screech

[skreech]
verb (used with object)
  1. to utter with a screech: She screeched her warning.
noun
  1. a harsh, shrill cry or sound: an owl's screech; the screech of brakes.

Origin of screech

1550–60; variant of obsolete scritch to scream; akin to screak
Related formsscreech·er, noun

Synonyms for screech

1. See scream.
Dictionary.com Unabridged Based on the Random House Unabridged Dictionary, © Random House, Inc. 2018

Related Words for screeched

shout, shriek, yell, howl, squeal, outcry, shrill

Examples from the Web for screeched

Contemporary Examples of screeched

Historical Examples of screeched

  • He evaded the friendly hand and screeched in a high-pitched voice.

    The Velvet Glove

    Harry Harrison

  • Mabel screeched through her teeth, "Baby's got it, the monster's got it, now baby's got it!"

  • She screeched a little and grabbed at the needle-prick with her fingernails.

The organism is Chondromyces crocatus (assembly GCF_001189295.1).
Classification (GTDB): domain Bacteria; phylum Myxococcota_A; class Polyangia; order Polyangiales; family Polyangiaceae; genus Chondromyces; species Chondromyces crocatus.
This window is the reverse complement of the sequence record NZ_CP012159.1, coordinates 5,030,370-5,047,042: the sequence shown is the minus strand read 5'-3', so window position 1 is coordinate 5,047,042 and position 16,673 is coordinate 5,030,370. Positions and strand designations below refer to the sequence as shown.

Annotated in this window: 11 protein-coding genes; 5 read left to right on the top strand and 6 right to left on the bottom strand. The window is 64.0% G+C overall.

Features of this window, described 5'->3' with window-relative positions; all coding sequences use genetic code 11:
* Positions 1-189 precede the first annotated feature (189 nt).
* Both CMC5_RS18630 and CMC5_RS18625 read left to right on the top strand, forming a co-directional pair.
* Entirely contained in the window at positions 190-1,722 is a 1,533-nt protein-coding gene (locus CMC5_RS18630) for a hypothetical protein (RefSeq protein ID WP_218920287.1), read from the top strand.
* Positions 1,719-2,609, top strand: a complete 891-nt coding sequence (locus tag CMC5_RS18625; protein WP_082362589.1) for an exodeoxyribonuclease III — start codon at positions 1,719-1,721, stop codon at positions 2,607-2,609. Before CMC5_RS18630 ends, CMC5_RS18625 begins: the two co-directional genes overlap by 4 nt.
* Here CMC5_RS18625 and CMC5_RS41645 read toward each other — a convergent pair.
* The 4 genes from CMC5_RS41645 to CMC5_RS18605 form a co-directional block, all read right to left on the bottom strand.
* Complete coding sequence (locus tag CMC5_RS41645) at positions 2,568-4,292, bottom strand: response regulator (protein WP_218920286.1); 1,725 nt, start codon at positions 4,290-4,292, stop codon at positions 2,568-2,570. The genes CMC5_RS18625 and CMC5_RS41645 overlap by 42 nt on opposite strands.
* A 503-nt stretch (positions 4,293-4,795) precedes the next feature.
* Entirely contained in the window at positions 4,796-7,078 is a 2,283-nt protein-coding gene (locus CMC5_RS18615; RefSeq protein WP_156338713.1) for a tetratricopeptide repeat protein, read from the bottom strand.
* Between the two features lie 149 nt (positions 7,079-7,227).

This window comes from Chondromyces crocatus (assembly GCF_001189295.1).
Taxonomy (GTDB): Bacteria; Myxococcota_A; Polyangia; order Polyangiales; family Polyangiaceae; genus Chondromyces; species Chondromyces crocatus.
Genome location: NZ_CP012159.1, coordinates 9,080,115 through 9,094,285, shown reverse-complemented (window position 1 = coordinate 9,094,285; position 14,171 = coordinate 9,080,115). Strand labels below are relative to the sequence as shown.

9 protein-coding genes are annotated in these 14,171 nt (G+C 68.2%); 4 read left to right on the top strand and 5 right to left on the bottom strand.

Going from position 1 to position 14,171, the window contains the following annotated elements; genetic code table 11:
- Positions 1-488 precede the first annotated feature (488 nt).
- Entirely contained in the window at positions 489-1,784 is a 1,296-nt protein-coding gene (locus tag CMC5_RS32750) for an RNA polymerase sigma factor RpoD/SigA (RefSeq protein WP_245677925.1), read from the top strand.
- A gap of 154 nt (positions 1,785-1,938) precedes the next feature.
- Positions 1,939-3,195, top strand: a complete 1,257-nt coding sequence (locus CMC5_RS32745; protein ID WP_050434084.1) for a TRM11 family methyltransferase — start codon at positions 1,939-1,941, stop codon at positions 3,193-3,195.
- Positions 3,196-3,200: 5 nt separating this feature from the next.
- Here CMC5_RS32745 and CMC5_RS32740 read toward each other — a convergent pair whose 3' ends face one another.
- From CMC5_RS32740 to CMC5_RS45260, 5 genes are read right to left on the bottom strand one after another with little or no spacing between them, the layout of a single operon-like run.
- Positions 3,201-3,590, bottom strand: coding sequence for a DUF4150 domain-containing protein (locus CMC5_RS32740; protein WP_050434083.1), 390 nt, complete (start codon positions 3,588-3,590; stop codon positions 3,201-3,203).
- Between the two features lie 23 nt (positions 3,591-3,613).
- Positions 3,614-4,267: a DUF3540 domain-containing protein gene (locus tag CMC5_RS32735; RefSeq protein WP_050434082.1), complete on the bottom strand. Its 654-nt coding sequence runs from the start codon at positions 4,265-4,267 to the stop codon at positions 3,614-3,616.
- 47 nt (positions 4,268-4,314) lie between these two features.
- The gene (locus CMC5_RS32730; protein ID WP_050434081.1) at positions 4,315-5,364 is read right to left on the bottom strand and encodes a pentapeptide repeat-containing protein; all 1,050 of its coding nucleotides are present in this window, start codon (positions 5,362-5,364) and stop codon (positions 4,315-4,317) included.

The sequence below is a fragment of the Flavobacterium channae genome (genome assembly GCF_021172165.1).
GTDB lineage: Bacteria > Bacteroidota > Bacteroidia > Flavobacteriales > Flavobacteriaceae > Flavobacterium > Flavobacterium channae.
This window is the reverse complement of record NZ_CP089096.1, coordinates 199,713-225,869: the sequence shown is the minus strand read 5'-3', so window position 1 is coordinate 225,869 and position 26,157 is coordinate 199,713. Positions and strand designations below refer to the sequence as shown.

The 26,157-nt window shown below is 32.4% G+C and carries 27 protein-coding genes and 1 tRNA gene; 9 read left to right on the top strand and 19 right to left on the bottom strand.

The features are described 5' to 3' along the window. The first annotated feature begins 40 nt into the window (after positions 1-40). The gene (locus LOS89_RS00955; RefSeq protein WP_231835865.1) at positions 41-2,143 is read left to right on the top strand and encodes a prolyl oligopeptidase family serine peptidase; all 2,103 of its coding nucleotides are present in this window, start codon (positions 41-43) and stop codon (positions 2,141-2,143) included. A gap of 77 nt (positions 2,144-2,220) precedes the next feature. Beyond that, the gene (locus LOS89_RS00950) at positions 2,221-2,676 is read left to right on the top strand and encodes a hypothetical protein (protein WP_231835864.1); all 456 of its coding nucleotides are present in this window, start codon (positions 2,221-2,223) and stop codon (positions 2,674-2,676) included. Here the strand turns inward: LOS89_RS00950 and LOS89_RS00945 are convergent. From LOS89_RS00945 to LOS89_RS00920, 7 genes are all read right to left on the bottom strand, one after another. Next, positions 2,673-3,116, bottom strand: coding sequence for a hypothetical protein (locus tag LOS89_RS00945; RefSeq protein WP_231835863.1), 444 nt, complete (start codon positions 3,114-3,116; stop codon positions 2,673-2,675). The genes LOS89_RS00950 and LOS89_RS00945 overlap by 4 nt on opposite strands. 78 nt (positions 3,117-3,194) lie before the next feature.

Vigorish

    Gordon Randall Garrett

  • I could a screeched as loud as any of them if that would a done any good.

  • “Not haar me, by thunder,” screeched the other, raising his voice.

    The Island Treasure

    John Conroy Hutcheson


British Dictionary definitions for screeched

screech

1
noun
  1. a shrill, harsh, or high-pitched sound or cry
verb
  1. to utter with or produce a screech
Derived Formsscreecher, noun

Word Origin for screech

C16: variant of earlier scritch, of imitative origin

screech

2
noun Canadian
  1. (esp in Newfoundland) a dark rum

Word Origin for screech

perhaps special use of screech 1
Collins English Dictionary - Complete & Unabridged 2012 Digital Edition © William Collins Sons & Co. Ltd. 1979, 1986 © HarperCollins Publishers 1998, 2000, 2003, 2005, 2006, 2007, 2009, 2012

Word Origin and History for screeched

screech

v.

1570s, alteration of scritch (mid-13c., schrichen), possibly of imitative origin (cf. shriek). Related: Screeched; screeching. Screech-owl is attested from 1590s (scritch-owl is from 1520s).

screech

n.

1550s, from screech (v.). Earlier scritch (1510s).

Online Etymology Dictionary, © 2010 Douglas Harper